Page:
A school, on the other hand, is where people go for the express goal of learning something new.  Typically, there is one instructor (at a time) with possibly a few lab assistants.  Lessons are taught.   People showing up to class are expected to be participating in the lesson.  Lesson plans are constructed to progress students to new levels (and *typically* the students don't miss many classes, so that the instructor can reasonably progress his folks).  The lesson plans will typically target people with a certain range of knowledge/skill level or who desire a specific skill (e.g., beginner woodworking, intermediate ebony whiste carving, etc.) to get them from a general starting point to a reasonably defined end.  Progress is typically measured with tests.  That sort of thing.

My "Club":
So is my "club" really a club, are we a school, or are we something else?  Honestly, when I sat down to write this, I was thinking that we were definitely a school...  But now, I think maybe we are a hybrid, and not a well thought out hybrid...  We have an attendance structure like a club - lots of coming and going.  We have designated instructors, and lessons are taught in just about every class, and there is the general expectation that if you are there, you are participating in the lesson...but the lesson plan thing kind of falls apart because of the attendance issue (the target audience tends not to be there).  As a result, lessons *tend* to skew towards the novice.  But either way, lessons tend to be too remedial for the advanced, or too advanced for the novice...  This may be a part of the attendance issue...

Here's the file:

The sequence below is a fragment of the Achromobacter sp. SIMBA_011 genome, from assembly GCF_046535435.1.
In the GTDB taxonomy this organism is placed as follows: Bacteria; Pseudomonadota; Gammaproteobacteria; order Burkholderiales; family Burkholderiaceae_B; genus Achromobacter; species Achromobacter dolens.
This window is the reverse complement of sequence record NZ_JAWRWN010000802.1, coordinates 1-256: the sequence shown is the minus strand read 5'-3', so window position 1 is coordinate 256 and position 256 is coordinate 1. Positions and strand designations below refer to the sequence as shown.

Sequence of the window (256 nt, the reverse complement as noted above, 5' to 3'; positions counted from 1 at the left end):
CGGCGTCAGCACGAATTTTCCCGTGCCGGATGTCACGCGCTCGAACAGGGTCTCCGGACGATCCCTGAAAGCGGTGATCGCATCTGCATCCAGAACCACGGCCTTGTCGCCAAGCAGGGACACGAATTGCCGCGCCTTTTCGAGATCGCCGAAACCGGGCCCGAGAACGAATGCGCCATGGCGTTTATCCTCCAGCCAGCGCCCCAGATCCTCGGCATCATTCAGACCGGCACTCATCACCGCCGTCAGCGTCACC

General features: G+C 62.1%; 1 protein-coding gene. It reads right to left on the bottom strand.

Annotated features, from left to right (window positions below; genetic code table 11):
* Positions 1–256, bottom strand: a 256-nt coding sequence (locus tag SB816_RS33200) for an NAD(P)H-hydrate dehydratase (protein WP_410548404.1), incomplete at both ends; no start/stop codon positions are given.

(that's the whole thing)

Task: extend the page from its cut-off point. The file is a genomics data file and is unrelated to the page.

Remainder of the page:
So... that's clearly not an optimal hybrid.  I kind of like the club approach.  After all, I only teach adults and teenagers, and they are capable of directing their own learning.  That would also free up time for me to work on the stuff I want to work on.  That said, the people who show up to class have some expectation of education, I think.  So the lesson model isn't entirely out of place...

A Workable Hybrid?:
So what about offering classes, perhaps in a series, that target a range of knowledge/ability or a specific skill. Those who fall within that range or want to work on that skill can participate.  Everyone else can do their own thing...  work on the stuff they were working on from whatever lesson they last participated in, for instance.  At my club (er... school?), we generally have at least 2 instructors plus a range of "color belts" to offer guidance.  We could publish the schedule of when we want to have particular lessons, and if the right folks don't show up for the lesson, the instructor just gets to do his/her own thing.  We could even introduce a forum type thing for people to weigh in on how a lesson went, or what a lesson should be, or when we should offer a particular lesson.